What Is Ethical Investing And Why Should You Get Involved
With ethical investments on the rise year on year, we examine just what it is and why you should get involved.
With most investors, the main focus has always been the bottom line, but the markets are showing are huge surge in both private investors and companies moving towards more social and ethical investments.
So just what is a social or ethical investment? Well, strictly speaking, it takes into account the environmental, religious, labour and gender, as well as other social issues, of companies to inform their decisions. Last year, this section of the market was up over 33%, accounting for a $8.7 trillion spend on companies related to the likes of human rights, weapons avoidance and climate change.
With that in mind, it would be good to understand just how to screen for an ethical investment and the truth is, it couldn't be easier. One example of a way you could do this is to take a negative screening approach that excludes companies with poor ESG (environmental, social and governmental) performance or you could do the exact opposite and look for companies with a positive rating. Or there is the GRI (global reporting initiative) website which accumulates every corporations social responsibility reports. It shows how many fines the company has paid and the number of company contracts which have undergone human rights screening - essential to see exactly what kind of company you are getting involved in. One final way to see if you think your potential investment has a good ethical policy is to simply check out their corporate website, have a good look at what the company is about and what kind of non-profit initiatives they are involved in.
So now you have worked out how to find your investment, let's take a look at why you might want to invest in this field. Well, number one has to be your own social conscience. If you are looking for something more than just the usual return on investment and really want to put your money into social causes, then this is the best way to do it. This is something that Gary Waite, portfolio manager at Walkers Crips feels strongly about. He says that "impact investing funds have a dual purpose - they address environmental and societal challenges as well as produce an 'acceptable' financial return. Where most socially responsible investing adopts a passive 'do no harm' approach, impact investing actively seeks positive change. One of the key differences of impact investing versus other forms of ethical investing is the requirement to measure and report the social and environmental performance of underlying investments” he explains.
Then there is the actual evidence that not only does it make a difference, but you really can notice a return on your investment too. Speaking about this topic, Isabelle Mateos y Lago, global macro investment strategist at BlackRock said: "It is time for ESG investing to become mainstream. It is no longer just something for a few tree-hugging individuals to get involved with. In the research process of every team at BlackRock, we are increasingly ensuring that they take ESG into account." The evidence of this return is clear; on the Emerging Markets Leaders Index, the companies that score highly on ESG have been over and above in outperforming the companies that don't.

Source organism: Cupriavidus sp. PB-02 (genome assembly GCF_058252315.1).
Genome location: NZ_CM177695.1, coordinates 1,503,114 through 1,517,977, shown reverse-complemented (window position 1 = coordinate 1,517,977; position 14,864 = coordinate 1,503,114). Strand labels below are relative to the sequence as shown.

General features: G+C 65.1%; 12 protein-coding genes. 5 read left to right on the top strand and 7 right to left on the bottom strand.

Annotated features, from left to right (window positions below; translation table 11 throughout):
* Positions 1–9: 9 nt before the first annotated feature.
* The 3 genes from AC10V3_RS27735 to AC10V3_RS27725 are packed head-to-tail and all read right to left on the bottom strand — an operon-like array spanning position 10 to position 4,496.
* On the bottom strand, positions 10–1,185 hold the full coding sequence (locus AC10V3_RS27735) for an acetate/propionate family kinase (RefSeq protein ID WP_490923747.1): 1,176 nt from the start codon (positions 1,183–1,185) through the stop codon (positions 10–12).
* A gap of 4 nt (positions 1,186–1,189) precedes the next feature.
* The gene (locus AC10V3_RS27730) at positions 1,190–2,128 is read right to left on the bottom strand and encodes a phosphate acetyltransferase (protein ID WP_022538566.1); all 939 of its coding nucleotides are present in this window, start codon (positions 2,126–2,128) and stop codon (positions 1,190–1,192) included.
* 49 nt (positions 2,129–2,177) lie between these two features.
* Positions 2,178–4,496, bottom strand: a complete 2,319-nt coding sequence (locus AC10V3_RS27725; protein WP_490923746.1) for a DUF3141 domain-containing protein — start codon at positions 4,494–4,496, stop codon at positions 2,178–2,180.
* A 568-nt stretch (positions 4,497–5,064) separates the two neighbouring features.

It is undeniable that this increased investment sector has to do with the growing social awareness of climate and social issues across the world, with their impacts becoming increasingly hard to ignore. Bonny Landers, head of sustainable, responsible and impact investing at Sandaire agrees. "I think absolutely climate change is the key that has made everybody sit up and notice because it really does effect everything. It affects our health, it affects companies and how they do business. I think it really has come home to people that this is not sustainable and I know that word is overused but I use it properly. What we need to look for are ways to counteract it."
While there is a long way to go on ethical investing, there are examples of positive growth in the corporate world, not just with individuals. Although there is undoubtedly a long way to go for the general market to mature, Matt Christensen, Global Head of Responsible Investment at Axa Investment Managers does see hope. "We believe impact investing is becoming an increasingly attractive option for both individual and institutional investors because it offers a 'win win' investment model whereby investors are able to generate both financial returns and have a positive impact on society."
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